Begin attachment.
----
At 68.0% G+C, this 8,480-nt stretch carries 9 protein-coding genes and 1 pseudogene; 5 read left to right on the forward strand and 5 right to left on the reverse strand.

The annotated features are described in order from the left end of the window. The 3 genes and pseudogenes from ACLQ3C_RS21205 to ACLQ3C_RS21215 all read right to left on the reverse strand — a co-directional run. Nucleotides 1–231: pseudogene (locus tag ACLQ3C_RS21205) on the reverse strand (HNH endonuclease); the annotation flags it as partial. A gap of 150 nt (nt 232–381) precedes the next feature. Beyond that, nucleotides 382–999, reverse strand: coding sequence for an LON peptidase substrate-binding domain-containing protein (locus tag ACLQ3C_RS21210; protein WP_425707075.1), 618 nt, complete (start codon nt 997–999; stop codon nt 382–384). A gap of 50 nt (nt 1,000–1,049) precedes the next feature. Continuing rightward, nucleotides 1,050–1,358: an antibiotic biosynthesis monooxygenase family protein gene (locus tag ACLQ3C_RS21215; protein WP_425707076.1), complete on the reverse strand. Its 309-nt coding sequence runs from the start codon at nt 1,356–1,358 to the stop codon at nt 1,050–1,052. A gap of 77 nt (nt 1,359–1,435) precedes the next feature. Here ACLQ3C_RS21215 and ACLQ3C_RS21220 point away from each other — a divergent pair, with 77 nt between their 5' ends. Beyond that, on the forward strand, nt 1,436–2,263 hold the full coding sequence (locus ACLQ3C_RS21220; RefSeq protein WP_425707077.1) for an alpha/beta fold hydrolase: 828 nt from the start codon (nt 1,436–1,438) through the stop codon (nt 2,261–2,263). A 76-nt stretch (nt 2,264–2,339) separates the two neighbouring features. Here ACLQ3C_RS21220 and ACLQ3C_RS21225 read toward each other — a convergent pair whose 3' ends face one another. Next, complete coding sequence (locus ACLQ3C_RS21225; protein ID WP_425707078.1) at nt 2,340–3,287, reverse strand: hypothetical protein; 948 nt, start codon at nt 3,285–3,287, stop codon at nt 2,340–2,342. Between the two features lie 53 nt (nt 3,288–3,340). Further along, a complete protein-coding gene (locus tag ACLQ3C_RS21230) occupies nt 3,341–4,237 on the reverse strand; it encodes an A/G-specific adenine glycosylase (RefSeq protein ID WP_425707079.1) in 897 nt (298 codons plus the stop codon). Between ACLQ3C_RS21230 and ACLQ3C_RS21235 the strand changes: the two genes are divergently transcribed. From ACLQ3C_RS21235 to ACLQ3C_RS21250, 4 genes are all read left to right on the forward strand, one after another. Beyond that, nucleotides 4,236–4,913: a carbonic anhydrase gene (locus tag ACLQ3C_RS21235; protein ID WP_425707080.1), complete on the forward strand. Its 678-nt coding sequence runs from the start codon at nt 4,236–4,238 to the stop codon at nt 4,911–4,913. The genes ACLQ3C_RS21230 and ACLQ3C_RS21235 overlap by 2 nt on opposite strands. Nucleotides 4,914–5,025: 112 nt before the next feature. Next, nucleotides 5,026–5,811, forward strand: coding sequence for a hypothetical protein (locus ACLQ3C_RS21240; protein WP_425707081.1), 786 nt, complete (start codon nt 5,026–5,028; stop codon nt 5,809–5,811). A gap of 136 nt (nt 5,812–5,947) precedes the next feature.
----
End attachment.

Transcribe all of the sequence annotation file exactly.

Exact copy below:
At 68.0% G+C, this 8,480-nt stretch carries 9 protein-coding genes and 1 pseudogene; 5 read left to right on the forward strand and 5 right to left on the reverse strand.

The annotated features are described in order from the left end of the window. The 3 genes and pseudogenes from ACLQ3C_RS21205 to ACLQ3C_RS21215 all read right to left on the reverse strand — a co-directional run. Nucleotides 1–231: pseudogene (locus tag ACLQ3C_RS21205) on the reverse strand (HNH endonuclease); the annotation flags it as partial. A gap of 150 nt (nt 232–381) precedes the next feature. Beyond that, nucleotides 382–999, reverse strand: coding sequence for an LON peptidase substrate-binding domain-containing protein (locus tag ACLQ3C_RS21210; protein WP_425707075.1), 618 nt, complete (start codon nt 997–999; stop codon nt 382–384). A gap of 50 nt (nt 1,000–1,049) precedes the next feature. Continuing rightward, nucleotides 1,050–1,358: an antibiotic biosynthesis monooxygenase family protein gene (locus tag ACLQ3C_RS21215; protein WP_425707076.1), complete on the reverse strand. Its 309-nt coding sequence runs from the start codon at nt 1,356–1,358 to the stop codon at nt 1,050–1,052. A gap of 77 nt (nt 1,359–1,435) precedes the next feature. Here ACLQ3C_RS21215 and ACLQ3C_RS21220 point away from each other — a divergent pair, with 77 nt between their 5' ends. Beyond that, on the forward strand, nt 1,436–2,263 hold the full coding sequence (locus ACLQ3C_RS21220; RefSeq protein WP_425707077.1) for an alpha/beta fold hydrolase: 828 nt from the start codon (nt 1,436–1,438) through the stop codon (nt 2,261–2,263). A 76-nt stretch (nt 2,264–2,339) separates the two neighbouring features. Here ACLQ3C_RS21220 and ACLQ3C_RS21225 read toward each other — a convergent pair whose 3' ends face one another. Next, complete coding sequence (locus ACLQ3C_RS21225; protein ID WP_425707078.1) at nt 2,340–3,287, reverse strand: hypothetical protein; 948 nt, start codon at nt 3,285–3,287, stop codon at nt 2,340–2,342. Between the two features lie 53 nt (nt 3,288–3,340). Further along, a complete protein-coding gene (locus tag ACLQ3C_RS21230) occupies nt 3,341–4,237 on the reverse strand; it encodes an A/G-specific adenine glycosylase (RefSeq protein ID WP_425707079.1) in 897 nt (298 codons plus the stop codon). Between ACLQ3C_RS21230 and ACLQ3C_RS21235 the strand changes: the two genes are divergently transcribed. From ACLQ3C_RS21235 to ACLQ3C_RS21250, 4 genes are all read left to right on the forward strand, one after another. Beyond that, nucleotides 4,236–4,913: a carbonic anhydrase gene (locus tag ACLQ3C_RS21235; protein ID WP_425707080.1), complete on the forward strand. Its 678-nt coding sequence runs from the start codon at nt 4,236–4,238 to the stop codon at nt 4,911–4,913. The genes ACLQ3C_RS21230 and ACLQ3C_RS21235 overlap by 2 nt on opposite strands. Nucleotides 4,914–5,025: 112 nt before the next feature. Next, nucleotides 5,026–5,811, forward strand: coding sequence for a hypothetical protein (locus ACLQ3C_RS21240; protein WP_425707081.1), 786 nt, complete (start codon nt 5,026–5,028; stop codon nt 5,809–5,811). A gap of 136 nt (nt 5,812–5,947) precedes the next feature.